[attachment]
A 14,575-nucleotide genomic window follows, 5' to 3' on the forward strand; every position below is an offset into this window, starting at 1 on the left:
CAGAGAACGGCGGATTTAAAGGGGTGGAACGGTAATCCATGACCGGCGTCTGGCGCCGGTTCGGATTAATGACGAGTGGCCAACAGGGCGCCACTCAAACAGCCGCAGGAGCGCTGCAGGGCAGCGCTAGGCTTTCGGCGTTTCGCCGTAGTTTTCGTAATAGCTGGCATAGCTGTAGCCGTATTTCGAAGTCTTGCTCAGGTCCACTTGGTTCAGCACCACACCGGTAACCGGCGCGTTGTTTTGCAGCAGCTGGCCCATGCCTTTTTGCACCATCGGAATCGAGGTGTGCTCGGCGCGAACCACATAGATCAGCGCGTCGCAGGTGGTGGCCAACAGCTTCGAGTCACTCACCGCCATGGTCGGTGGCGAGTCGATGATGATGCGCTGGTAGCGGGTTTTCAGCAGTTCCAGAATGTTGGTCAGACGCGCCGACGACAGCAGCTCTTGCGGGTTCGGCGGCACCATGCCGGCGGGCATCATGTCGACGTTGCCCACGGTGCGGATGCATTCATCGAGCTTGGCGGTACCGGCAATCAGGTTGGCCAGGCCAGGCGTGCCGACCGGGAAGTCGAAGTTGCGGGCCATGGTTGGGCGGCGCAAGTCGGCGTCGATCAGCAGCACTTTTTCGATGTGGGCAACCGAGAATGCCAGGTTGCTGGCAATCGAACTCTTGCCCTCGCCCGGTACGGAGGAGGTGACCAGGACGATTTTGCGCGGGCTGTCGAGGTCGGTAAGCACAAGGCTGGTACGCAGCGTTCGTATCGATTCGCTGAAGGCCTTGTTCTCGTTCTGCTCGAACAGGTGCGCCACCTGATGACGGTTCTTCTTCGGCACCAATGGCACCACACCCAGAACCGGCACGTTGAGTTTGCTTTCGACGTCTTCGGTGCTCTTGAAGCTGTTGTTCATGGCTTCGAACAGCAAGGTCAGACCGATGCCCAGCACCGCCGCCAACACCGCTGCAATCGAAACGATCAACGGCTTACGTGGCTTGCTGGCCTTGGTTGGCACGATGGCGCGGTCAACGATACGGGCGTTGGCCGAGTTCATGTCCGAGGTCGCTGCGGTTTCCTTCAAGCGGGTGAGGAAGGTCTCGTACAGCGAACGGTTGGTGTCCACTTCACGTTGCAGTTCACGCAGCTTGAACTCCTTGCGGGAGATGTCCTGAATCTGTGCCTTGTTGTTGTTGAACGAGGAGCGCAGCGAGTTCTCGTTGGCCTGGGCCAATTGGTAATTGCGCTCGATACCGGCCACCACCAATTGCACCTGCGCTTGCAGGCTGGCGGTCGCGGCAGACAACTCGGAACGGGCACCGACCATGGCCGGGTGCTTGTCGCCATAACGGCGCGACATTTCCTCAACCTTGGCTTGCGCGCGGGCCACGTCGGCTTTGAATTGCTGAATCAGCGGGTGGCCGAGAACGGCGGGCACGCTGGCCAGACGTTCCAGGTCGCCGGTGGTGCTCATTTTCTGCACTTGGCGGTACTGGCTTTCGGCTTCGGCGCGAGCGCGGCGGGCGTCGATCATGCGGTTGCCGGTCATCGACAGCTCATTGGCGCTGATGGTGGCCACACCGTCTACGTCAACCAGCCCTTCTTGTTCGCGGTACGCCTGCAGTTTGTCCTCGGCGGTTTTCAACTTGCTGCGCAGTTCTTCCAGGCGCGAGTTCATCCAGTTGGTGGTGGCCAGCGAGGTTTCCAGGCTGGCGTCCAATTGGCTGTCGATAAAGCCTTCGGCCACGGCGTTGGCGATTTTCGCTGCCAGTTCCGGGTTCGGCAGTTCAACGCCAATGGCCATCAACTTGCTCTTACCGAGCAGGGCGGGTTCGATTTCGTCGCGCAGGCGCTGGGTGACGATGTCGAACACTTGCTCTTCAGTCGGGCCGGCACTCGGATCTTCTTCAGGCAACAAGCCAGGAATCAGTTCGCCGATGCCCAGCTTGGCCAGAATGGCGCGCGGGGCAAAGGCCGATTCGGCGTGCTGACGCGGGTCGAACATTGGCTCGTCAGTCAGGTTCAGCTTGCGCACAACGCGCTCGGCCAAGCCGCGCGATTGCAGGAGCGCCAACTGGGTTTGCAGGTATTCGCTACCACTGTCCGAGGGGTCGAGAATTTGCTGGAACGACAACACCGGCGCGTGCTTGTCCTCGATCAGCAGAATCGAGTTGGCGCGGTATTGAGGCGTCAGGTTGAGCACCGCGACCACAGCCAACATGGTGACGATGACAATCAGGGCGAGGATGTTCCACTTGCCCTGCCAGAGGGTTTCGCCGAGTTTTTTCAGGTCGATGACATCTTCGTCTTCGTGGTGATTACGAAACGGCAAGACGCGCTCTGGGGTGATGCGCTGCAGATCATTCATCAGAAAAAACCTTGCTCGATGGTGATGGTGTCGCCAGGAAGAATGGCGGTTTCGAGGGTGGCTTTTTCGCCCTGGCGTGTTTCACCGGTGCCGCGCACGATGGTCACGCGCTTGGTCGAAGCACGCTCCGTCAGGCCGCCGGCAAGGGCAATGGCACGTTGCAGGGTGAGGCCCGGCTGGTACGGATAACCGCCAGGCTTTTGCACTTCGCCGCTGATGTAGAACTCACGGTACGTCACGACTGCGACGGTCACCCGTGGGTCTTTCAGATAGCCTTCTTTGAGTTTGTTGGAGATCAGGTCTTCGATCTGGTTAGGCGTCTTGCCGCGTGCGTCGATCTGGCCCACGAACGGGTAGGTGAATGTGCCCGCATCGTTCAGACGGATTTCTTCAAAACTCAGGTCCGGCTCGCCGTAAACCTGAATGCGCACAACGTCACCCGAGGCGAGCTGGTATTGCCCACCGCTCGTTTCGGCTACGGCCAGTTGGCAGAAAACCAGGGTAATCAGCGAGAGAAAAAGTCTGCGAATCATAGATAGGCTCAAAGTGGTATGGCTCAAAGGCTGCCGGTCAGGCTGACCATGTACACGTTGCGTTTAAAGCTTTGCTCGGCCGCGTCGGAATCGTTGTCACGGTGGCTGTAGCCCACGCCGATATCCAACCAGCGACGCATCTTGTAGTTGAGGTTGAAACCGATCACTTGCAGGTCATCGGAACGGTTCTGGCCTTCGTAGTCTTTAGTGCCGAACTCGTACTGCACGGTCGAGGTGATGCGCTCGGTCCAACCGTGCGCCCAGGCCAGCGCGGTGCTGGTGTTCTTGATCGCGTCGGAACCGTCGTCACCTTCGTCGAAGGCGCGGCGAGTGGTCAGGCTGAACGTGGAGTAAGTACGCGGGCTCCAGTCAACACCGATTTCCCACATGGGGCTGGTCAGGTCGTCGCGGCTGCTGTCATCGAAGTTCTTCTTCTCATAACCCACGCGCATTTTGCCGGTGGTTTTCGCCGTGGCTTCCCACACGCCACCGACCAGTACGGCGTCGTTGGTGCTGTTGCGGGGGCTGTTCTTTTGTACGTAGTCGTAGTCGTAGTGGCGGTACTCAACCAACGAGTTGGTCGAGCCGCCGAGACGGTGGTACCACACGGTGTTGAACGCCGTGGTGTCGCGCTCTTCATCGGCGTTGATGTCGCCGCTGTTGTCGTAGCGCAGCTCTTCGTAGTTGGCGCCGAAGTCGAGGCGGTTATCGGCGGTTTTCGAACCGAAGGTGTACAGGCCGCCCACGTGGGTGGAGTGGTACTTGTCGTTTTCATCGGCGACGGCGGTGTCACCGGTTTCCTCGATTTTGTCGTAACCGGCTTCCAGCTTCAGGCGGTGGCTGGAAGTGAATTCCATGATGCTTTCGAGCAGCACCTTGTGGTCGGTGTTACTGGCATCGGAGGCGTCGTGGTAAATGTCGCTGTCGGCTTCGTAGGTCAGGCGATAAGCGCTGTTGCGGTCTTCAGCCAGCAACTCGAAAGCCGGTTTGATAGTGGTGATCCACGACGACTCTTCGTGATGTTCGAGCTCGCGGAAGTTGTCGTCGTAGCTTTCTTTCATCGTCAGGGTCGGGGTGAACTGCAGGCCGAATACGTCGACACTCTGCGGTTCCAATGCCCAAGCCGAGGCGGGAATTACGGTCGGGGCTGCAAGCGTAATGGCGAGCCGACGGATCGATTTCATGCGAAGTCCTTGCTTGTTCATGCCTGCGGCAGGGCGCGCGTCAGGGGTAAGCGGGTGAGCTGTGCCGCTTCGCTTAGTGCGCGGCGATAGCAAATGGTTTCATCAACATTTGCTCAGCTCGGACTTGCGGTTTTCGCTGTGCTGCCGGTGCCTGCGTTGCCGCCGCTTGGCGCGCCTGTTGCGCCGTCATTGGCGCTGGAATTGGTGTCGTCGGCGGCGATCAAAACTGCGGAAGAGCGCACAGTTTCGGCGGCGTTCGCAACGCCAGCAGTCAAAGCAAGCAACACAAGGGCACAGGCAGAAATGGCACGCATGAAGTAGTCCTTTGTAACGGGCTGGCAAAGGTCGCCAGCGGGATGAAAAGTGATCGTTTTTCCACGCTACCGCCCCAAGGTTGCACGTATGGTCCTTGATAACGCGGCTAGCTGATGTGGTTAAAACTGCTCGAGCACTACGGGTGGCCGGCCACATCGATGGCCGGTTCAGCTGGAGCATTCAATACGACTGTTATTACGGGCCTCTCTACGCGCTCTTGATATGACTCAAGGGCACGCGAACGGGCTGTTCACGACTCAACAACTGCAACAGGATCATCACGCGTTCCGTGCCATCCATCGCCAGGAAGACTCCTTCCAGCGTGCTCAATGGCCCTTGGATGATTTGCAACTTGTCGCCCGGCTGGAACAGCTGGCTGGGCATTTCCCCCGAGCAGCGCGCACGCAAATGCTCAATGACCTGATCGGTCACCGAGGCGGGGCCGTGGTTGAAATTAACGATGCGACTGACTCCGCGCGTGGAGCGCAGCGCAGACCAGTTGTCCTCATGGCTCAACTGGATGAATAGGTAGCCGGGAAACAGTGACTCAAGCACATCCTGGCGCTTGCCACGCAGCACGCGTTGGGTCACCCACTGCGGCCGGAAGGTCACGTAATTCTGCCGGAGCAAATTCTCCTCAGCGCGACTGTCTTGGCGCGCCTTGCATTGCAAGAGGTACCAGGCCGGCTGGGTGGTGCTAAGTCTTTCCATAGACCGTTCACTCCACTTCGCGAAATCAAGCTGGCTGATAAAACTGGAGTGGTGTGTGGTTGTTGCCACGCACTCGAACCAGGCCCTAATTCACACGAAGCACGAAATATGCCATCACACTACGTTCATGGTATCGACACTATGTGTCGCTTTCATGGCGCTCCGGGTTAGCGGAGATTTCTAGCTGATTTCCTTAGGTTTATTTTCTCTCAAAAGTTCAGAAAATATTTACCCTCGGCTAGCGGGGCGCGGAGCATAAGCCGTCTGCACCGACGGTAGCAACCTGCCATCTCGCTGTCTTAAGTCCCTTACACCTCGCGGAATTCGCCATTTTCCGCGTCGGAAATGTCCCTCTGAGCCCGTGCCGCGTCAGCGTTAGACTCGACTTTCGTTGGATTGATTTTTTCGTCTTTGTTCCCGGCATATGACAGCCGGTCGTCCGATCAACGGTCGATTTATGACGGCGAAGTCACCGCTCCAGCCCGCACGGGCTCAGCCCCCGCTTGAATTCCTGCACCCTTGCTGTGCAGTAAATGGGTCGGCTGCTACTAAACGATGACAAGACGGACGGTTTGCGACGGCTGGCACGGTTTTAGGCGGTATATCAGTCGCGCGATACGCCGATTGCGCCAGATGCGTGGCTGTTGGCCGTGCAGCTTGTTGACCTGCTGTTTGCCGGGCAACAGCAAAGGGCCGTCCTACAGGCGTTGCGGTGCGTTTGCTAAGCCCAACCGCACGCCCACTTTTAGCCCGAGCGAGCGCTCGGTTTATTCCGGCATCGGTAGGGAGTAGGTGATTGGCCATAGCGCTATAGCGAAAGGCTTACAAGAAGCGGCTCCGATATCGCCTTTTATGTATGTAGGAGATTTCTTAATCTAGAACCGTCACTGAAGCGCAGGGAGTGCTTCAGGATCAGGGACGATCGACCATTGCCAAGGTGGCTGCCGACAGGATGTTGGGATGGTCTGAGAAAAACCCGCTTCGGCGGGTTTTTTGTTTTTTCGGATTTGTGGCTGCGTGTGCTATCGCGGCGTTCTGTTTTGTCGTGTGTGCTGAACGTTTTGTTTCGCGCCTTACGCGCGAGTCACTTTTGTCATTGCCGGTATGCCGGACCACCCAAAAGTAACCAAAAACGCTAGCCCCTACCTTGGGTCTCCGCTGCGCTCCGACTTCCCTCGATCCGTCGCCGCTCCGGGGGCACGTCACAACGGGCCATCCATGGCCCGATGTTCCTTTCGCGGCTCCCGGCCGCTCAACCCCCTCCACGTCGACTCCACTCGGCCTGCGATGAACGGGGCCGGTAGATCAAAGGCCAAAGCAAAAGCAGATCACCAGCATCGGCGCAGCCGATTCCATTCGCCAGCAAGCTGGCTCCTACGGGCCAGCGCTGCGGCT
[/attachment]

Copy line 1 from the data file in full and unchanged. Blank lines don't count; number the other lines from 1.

A 14,575-nucleotide genomic window follows, 5' to 3' on the forward strand; every position below is an offset into this window, starting at 1 on the left: